Healy: “We’re using a tool. We have an estimate of 35-percent tax credit for employers. So value of coverage they provide, they’re getting a 35-percent tax (credit) on that. If they don’t provide it, they don’t get a 35 percent tax (credit). So the benefit that they get is they’re providing coverage AND they’re getting a tax benefit. Without providing coverage, they don’t get a tax benefit.”
Barlament: “There’s definitely a tax advantage. In terms of a smaller employer tax credit, I think the credit is up to 35 percent of the employer premium contribution.”
BizTimes: How will the law affect a sole proprietor who does not have employees and maybe contracts out for some task?
Healy: “I feel they’re the same options existing today, except after 2014, there will be no pre-existing condition which can be applied. So, a person that had a difficult time getting coverage in the past will have an easier time because of the law.”
BizTimes: From your standpoint, in the end, what impact will the law have on overall health care costs in the country?
Barlament: “I don’t think either one of us knows for sure. I don’t know, not being an economist. Clearly, we’re adding tens of millions of new people into the system who didn’t have coverage before. So, I know insurance companies are excited about that proposition; it’s additional revenue for them. I think for hospitals it could be an advantage also because they have more customers walking through the door who have insurance hopefully, and therefore fewer charity cases, less to write off. Again, on the other hand, I recognize you have more demand and the same supply of doctors. Could that allow them to raise prices? I don’t know. Perhaps.”
BizTimes: So, insurance companies are going to get tens of millions of new customers because of individual mandate and such. Hospitals will have a higher percentage of patients who will have insurance. Are there other “winners” with this law?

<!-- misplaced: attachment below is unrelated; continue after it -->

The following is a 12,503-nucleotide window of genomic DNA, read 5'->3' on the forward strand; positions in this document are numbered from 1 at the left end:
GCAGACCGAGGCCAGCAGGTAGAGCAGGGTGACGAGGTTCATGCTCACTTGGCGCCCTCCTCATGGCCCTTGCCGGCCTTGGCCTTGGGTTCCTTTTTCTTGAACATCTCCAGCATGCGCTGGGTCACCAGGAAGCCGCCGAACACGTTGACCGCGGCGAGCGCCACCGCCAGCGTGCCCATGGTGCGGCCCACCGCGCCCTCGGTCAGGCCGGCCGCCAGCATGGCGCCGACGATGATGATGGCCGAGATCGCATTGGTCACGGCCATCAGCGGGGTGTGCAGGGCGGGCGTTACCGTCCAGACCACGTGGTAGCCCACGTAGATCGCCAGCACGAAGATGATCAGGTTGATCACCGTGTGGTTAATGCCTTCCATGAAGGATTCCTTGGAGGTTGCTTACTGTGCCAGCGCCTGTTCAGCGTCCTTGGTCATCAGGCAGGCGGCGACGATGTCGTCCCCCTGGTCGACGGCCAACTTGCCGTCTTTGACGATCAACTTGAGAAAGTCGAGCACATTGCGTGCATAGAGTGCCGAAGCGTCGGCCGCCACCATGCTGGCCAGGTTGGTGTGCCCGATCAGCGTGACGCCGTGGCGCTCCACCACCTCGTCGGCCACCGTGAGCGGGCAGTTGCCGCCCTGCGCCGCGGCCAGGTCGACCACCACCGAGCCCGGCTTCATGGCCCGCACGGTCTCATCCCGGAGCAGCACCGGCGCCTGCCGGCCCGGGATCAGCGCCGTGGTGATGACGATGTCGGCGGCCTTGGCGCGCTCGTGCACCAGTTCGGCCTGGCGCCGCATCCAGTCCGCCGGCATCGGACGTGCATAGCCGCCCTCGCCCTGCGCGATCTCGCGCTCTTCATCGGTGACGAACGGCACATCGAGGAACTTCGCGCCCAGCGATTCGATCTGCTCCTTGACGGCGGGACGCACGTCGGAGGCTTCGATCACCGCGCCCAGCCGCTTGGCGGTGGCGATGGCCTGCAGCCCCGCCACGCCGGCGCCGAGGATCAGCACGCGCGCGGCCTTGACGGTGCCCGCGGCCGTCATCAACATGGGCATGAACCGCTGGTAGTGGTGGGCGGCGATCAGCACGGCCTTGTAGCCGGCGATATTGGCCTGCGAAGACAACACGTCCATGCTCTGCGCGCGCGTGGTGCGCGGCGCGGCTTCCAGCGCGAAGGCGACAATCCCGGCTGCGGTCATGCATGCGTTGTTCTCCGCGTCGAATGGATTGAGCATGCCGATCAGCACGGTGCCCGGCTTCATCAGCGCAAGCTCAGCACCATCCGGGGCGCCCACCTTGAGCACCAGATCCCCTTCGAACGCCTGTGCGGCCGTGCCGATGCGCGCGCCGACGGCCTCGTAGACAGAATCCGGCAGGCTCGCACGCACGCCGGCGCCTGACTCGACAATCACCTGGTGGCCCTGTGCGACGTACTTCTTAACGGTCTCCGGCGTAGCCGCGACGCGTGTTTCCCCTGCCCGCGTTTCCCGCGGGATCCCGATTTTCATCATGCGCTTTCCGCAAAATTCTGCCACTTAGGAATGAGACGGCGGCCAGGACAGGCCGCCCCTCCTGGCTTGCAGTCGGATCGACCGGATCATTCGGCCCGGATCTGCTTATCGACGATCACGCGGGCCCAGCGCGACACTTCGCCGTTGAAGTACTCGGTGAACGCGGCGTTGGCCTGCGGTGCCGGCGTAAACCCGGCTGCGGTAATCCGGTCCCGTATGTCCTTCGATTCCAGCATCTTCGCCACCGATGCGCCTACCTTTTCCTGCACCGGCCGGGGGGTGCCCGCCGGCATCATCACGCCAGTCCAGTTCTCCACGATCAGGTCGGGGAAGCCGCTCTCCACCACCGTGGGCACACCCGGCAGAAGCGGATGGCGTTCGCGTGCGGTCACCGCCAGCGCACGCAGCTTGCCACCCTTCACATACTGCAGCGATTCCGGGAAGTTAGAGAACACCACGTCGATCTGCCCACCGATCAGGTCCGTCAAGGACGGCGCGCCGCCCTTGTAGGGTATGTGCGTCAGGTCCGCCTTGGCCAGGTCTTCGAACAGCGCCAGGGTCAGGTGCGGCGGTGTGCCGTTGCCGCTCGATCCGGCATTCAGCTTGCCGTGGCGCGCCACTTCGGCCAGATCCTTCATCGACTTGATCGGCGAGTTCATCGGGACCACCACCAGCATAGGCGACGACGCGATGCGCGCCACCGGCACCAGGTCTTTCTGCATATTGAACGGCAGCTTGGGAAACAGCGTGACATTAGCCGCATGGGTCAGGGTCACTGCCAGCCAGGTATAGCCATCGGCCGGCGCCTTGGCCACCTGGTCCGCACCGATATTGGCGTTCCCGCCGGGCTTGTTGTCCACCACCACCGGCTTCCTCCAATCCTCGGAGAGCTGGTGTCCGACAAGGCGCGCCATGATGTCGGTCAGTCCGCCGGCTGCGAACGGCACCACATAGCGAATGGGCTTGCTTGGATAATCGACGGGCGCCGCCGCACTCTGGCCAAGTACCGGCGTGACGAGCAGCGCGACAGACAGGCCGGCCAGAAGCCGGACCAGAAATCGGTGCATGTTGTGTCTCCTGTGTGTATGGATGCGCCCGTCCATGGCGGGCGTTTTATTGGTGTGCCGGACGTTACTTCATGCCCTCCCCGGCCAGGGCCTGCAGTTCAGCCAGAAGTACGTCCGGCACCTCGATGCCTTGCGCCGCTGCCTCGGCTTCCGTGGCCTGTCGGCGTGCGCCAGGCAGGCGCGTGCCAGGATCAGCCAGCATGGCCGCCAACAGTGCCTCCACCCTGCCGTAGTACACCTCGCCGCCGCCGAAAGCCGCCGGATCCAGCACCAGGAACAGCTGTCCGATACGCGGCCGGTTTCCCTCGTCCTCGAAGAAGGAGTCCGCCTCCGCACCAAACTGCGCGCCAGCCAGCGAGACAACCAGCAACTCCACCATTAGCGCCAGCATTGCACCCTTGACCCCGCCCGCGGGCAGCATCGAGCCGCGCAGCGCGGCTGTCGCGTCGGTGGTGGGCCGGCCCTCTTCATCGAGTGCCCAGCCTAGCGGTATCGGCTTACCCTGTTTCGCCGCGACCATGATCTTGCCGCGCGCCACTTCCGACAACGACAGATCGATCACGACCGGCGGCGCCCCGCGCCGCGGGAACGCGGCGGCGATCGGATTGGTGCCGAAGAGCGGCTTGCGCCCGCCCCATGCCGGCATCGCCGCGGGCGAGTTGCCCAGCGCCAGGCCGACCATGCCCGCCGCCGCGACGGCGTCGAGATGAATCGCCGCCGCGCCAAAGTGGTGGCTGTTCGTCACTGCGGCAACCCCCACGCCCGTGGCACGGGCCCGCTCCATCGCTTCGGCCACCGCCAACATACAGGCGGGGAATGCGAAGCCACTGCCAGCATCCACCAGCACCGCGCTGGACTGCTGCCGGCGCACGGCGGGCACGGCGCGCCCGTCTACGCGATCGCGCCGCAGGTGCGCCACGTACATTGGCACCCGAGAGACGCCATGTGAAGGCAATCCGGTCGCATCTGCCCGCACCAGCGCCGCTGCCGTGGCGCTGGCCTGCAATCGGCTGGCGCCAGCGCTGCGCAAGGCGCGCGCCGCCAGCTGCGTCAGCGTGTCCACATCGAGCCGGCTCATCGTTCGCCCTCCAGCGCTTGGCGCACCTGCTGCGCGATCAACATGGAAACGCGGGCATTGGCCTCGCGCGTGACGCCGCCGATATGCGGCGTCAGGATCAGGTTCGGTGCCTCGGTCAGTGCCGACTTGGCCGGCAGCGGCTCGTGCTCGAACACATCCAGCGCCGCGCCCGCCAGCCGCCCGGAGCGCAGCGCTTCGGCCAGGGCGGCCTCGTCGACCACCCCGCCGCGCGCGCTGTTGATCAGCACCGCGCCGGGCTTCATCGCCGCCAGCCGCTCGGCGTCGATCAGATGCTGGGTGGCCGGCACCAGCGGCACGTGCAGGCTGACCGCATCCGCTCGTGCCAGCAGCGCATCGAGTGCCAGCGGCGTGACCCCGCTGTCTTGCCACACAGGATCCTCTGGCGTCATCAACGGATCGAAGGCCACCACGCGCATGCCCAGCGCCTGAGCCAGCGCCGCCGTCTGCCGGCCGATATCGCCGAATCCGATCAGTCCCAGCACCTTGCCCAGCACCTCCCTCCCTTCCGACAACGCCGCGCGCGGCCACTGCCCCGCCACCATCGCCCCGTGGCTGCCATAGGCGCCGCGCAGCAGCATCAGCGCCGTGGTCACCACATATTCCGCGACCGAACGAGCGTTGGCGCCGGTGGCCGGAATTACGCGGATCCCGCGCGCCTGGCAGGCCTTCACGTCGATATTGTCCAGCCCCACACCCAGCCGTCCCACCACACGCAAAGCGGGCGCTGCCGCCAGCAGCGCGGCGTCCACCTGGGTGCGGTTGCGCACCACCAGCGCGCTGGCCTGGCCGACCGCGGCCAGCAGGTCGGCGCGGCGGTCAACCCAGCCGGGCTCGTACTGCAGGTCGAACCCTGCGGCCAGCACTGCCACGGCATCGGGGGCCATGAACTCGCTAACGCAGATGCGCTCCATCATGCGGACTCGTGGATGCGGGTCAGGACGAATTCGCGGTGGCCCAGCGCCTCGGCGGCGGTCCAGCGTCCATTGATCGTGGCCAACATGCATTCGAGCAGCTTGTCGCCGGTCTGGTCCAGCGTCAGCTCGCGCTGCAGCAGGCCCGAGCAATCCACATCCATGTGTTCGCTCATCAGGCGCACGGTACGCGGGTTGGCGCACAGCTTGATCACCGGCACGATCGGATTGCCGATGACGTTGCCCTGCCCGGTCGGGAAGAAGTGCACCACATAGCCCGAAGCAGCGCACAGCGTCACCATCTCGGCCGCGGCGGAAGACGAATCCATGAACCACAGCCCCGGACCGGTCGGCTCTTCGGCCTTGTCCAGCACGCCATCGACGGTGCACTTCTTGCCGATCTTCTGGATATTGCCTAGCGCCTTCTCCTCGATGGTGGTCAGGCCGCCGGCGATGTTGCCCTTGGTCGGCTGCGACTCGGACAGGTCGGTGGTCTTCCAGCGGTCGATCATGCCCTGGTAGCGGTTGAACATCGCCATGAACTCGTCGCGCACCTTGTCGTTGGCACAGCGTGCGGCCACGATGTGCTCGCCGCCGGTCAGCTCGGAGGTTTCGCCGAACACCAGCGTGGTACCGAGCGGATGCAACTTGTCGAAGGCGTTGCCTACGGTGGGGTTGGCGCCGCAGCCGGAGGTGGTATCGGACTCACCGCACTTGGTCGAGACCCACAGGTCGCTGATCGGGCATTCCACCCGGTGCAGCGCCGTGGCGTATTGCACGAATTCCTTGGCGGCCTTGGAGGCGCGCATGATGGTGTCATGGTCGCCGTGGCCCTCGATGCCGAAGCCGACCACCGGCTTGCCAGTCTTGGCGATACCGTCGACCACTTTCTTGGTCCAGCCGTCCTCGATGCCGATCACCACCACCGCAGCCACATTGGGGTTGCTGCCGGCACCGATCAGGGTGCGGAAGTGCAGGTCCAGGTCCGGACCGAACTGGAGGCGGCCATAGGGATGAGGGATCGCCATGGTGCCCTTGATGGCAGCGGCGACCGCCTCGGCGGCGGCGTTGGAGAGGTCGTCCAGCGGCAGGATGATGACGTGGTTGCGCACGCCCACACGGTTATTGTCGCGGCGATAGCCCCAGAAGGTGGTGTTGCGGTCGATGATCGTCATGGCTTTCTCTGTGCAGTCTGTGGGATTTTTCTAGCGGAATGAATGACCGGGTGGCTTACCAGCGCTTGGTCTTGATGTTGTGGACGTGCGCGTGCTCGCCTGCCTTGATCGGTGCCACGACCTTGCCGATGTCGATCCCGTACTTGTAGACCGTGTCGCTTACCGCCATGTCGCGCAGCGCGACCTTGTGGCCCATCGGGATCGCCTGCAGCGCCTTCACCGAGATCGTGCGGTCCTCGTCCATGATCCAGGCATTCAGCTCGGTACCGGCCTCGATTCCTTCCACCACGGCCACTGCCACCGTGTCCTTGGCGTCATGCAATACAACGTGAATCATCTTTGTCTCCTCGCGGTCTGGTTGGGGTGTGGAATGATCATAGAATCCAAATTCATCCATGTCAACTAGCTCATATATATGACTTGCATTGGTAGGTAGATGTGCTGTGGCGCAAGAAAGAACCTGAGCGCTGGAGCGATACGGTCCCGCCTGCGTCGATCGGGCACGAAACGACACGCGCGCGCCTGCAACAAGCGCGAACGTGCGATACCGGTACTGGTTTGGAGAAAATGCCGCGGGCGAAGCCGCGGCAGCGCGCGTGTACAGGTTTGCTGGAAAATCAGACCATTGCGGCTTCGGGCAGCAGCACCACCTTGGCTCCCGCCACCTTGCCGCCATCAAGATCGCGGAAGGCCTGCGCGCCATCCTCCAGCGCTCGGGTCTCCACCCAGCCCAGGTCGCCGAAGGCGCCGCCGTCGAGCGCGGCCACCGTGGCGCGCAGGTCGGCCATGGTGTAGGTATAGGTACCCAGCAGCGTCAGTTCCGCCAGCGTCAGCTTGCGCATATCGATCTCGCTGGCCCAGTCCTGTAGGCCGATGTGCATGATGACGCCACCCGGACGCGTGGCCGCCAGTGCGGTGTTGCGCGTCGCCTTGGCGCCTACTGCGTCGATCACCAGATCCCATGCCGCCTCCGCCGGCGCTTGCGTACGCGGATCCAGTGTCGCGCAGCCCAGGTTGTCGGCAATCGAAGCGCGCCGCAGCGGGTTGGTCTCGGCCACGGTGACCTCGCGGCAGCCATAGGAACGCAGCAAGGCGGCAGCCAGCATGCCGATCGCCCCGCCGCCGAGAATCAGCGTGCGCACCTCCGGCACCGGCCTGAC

Barlament: “It could give an advantage to smaller employers in an industry competing against larger employers. Sometimes, larger employers will be subject to the pay-or-play mandate and will look to pay tax or pay more health insurance coverage. Small employers under 50 don’t have that same obligation. Therefore, small employers in a certain industry may be in better position to compete against bigger ones in the industry. That’s one potential change.”
BizTimes: As you know, Wisconsin Gov. Scott Walker deferred the task of creating a health insurance exchange for Wisconsin residents to the federal government. Five years from now, how will history be judging that decision?
Barlament: “I don’t know, and I don’t think anyone else knows for sure. I don’t view it as a monumental historical decision, in the sense that I believe Gov. Walker could change his mind.”
Healy: “And I agree. It’s far too soon to tell or be able to have a crystal ball and see what would happen five years from now. There are so many things that need to happen between now and 2014 to determine whether this is a good decision or not.”
BizTimes: What are the two or three most widely held misconceptions about the law among employers?
Barlament: “One big misconception is the belief that if you currently offer health insurance today, it’s a no-brainer to drop the health insurance and pay the penalty tax. When you run through the numbers, as John knows, and try to forecast and make predictions, what I’ve seen working with M3 and other consultants…is that the numbers are not as clear-cut as you may expect.”
BizTimes: Now, I’ve had some of our readers flat-out tell me that this law is going to be the death of America as we know it. That this is a government takeover of health care, and there are going to be death panels. And that we’ve become a socialist country. What do you say to appease that or quell those fears? Or are they right?